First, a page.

In parallel, following Fujimori's third reelection, another group of artists began to mobilize. This group had three objectives: discredit the election results, demand new elections, and generate a broad movement of civil disobedience. In this vein, the artists, carrying candles, black ribbons, crucifixes, and even a coffin, performed the political “burial” of the National Office of Electoral Offices in a ceremony in front of the Palace of Justice.

The ceremony symbolically declared the Fujimori regime dead and illegit going forward. It was from this act that the Civil Society Collective, which would play a leading role in subsequent months, was born.

Direct and Symbolic Protests

On July 27, 2000, around 250,000 people gathered in the center of Lima to take part in the March of the Four Corners (Marcha de los Cuatro Suyos), whose name refers to the four cardinal directions and symbolizes the four regions that made up the Inca Empire. Up to 40,000 of the demonstrators came from four different locations outside of the capital. Vich describes the march as “the largest and most organized protest in the history of the Republic.” The confidence gained through this demonstration prompted further creative and symbolic protests, as a response to the complicity of certain political parties with the dictatorship.

One such protest involved “flag washing,” becoming popular around July 2000. According to Vich, “the idea was to build a protest symbol that also contained a liberating and proactive message.” Every Friday, protesters gathered in Lima's Plaza Mayor and — using red trays, clean water, and “Bolívar soap” — they proceeded to  wash the Peruvian flag publicly “in an atmosphere that combined a party with social protest.” Once cleaned, the flag was hung on large drying racks. The protest went viral and, in short time, flags were being washed in cities throughout the country.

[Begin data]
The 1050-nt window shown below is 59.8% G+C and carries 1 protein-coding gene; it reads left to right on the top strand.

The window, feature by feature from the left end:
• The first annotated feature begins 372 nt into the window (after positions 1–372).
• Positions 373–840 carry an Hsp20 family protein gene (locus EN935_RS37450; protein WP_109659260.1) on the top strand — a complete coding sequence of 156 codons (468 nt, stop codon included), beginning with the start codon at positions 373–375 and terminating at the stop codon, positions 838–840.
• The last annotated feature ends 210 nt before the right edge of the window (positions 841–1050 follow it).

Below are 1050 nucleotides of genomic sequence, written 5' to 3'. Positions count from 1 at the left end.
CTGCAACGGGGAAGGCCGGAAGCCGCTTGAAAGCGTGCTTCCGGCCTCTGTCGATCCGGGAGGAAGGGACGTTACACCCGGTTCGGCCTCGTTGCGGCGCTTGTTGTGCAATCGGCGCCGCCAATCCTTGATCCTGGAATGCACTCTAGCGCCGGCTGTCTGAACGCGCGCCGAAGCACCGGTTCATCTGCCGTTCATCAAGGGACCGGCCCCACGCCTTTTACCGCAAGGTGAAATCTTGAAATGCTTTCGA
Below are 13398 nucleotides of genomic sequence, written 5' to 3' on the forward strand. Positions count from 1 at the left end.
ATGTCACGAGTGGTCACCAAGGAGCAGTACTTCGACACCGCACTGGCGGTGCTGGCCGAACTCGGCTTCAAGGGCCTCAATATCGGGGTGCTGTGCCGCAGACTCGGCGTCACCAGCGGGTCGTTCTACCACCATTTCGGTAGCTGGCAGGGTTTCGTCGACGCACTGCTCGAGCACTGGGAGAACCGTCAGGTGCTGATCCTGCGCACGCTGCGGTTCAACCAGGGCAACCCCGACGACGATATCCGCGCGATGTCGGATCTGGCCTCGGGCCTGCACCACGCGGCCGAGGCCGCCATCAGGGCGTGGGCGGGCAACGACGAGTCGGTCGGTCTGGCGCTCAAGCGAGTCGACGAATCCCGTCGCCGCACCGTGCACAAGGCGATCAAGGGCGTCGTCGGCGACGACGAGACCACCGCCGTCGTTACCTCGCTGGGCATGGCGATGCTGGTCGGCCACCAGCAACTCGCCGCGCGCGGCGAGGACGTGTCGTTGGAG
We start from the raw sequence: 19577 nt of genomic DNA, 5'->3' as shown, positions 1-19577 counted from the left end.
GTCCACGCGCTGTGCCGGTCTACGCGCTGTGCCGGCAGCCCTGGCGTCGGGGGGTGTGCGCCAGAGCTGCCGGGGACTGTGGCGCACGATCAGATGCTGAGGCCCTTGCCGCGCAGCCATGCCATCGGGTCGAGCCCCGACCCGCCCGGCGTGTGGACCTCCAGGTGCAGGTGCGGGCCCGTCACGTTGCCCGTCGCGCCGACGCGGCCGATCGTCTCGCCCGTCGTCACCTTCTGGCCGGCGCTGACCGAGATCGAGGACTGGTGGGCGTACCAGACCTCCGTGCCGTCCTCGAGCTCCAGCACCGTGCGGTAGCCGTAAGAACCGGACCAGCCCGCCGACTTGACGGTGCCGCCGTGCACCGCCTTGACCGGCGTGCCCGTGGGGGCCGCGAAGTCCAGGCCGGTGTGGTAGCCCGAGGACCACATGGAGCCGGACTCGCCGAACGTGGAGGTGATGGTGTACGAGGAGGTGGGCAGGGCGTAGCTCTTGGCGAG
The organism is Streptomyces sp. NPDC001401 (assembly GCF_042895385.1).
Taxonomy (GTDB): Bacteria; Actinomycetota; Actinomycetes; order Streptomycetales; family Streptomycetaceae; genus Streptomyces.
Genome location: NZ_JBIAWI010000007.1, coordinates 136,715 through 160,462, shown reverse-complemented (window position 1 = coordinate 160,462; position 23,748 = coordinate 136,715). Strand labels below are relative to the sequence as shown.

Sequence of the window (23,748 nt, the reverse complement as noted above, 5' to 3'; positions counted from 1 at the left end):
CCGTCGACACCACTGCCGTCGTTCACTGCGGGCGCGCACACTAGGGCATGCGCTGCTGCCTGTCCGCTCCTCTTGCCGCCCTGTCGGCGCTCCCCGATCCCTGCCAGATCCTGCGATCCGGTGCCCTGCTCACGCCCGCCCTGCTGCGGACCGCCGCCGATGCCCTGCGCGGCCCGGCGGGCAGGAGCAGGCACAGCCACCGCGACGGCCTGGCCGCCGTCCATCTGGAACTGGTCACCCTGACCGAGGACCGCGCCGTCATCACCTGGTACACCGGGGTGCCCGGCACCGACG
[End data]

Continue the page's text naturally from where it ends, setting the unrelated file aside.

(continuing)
These “flag washings” reappeared in the post-Fujimori era, as well as in other countries, in protests against corruption and human rights abuses. The video below shows a flag washing at a protest against the presidential candidacy of Keiko Fujimori, the daughter of the former president.

The so-called “Vladivideos” scandal, involving a series of videos showing Fujimori's top advisor bribing leading politicians and other influential figures, revealed the extent to which corruption had spread throughout Peruvian society.

For the Civil Society Collective, the goal became clearer: It was no longer simply about toppling the regime of Fujimori and Montesinos, but about generating a broad citizen movement that could do away with the historic levels of impunity in Peru. This realization triggered a second form of protest: “Put the trash in the trash,” where activists distributed more than 300,000 trash bags bearing images of Fujimori and Montesinos, dressed in prison stripes. The bags were placed them inside various institutions.

Another protest involved the so-called “Walls of Shame,” where 15-meter-high (50-foot-tall) canvases bearing photographs of spokespersons for the dictatorship were hung in public, along with an invitation to leave a message for them. As Vich explains:

Estas performances apuntaron a la construcción de un ciudadano diferente y quisieron, en el lugar de la calle, construir un nuevo sentido de nación y de la memoria.

These performances aimed to build a new kind of citizen and sought, from out in the streets, to construct a new understanding of country and memory.